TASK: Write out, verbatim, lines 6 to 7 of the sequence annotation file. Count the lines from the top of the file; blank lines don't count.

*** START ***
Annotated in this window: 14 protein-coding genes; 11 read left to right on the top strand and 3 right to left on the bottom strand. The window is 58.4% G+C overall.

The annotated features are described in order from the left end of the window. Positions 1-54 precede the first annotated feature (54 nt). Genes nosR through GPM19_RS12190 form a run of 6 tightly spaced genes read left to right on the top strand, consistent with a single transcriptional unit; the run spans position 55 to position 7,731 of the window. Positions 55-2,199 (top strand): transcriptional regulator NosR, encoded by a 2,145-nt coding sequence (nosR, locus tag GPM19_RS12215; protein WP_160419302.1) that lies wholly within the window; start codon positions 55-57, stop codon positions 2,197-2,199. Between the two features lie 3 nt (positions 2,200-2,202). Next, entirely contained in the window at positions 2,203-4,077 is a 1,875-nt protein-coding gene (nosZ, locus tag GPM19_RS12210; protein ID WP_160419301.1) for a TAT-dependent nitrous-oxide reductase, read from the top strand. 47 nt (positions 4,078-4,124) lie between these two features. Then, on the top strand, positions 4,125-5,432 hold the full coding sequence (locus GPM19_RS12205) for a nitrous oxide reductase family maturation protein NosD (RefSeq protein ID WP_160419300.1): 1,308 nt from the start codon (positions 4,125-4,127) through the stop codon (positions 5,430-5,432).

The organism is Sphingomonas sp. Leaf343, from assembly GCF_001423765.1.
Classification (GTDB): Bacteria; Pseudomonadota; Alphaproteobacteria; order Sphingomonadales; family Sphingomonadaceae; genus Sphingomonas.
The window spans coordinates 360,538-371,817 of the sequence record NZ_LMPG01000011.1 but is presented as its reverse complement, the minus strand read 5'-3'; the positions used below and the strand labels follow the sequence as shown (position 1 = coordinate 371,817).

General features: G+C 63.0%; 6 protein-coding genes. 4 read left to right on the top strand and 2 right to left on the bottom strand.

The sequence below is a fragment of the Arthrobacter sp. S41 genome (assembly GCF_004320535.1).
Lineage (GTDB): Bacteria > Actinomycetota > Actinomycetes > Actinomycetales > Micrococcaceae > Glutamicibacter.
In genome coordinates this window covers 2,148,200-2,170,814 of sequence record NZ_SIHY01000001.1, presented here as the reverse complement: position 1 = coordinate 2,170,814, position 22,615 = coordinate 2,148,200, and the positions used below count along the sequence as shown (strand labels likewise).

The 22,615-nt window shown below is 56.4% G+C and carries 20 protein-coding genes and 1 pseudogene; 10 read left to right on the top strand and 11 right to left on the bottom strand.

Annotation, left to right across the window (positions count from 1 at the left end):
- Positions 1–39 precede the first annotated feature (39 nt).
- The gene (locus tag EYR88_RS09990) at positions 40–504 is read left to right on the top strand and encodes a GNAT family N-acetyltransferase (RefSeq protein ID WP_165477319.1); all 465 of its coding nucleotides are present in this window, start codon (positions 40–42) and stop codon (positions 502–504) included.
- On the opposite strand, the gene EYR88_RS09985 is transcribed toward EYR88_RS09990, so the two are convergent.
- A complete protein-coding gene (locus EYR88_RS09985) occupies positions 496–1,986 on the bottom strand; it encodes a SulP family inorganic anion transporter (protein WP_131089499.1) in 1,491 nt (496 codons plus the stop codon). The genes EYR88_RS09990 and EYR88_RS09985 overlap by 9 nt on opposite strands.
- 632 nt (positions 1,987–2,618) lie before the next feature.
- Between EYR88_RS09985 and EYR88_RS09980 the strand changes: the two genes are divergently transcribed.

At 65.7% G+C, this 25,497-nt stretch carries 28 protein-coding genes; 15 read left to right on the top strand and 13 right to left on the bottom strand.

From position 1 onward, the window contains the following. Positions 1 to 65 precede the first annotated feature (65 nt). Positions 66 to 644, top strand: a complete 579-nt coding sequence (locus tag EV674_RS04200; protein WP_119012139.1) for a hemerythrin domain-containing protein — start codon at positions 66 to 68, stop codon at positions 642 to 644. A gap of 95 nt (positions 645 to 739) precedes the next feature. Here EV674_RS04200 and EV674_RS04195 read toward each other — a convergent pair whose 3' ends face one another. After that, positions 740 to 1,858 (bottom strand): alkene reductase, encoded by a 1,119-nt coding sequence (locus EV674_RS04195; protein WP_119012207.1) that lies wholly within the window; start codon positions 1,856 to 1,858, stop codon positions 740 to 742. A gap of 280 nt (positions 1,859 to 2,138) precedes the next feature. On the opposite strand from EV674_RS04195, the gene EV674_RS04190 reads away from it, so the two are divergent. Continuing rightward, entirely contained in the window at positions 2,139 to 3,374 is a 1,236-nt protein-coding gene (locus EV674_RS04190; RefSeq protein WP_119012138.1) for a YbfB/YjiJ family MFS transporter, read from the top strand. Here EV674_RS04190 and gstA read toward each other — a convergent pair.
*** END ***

General features: G+C 63.0%; 6 protein-coding genes. 4 read left to right on the top strand and 2 right to left on the bottom strand.

The sequence below is a fragment of the Arthrobacter sp. S41 genome (assembly GCF_004320535.1).